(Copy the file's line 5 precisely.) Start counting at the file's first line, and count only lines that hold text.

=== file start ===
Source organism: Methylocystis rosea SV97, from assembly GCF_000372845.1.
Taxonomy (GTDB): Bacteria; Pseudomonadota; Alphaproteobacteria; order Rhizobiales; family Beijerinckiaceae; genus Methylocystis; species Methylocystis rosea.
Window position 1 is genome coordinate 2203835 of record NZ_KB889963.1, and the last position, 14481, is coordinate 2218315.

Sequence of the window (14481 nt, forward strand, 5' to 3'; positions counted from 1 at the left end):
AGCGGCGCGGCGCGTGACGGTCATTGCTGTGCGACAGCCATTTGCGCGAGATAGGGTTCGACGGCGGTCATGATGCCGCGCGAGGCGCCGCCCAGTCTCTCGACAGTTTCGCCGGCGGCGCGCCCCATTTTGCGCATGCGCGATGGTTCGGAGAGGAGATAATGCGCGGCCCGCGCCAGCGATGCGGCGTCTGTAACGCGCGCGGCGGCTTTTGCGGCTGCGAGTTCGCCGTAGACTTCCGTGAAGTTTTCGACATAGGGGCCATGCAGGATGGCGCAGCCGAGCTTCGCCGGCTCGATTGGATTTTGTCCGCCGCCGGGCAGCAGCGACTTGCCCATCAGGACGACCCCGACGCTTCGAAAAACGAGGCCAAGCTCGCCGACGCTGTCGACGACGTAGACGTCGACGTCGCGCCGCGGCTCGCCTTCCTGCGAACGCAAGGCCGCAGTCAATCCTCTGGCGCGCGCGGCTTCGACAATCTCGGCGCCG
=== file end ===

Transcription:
AGCGGCGCGGCGCGTGACGGTCATTGCTGTGCGACAGCCATTTGCGCGAGATAGGGTTCGACGGCGGTCATGATGCCGCGCGAGGCGCCGCCCAGTCTCTCGACAGTTTCGCCGGCGGCGCGCCCCATTTTGCGCATGCGCGATGGTTCGGAGAGGAGATAATGCGCGGCCCGCGCCAGCGATGCGGCGTCTGTAACGCGCGCGGCGGCTTTTGCGGCTGCGAGTTCGCCGTAGACTTCCGTGAAGTTTTCGACATAGGGGCCATGCAGGATGGCGCAGCCGAGCTTCGCCGGCTCGATTGGATTTTGTCCGCCGCCGGGCAGCAGCGACTTGCCCATCAGGACGACCCCGACGCTTCGAAAAACGAGGCCAAGCTCGCCGACGCTGTCGACGACGTAGACGTCGACGTCGCGCCGCGGCTCGCCTTCCTGCGAACGCAAGGCCGCAGTCAATCCTCTGGCGCGCGCGGCTTCGACAATCTCGGCGCCG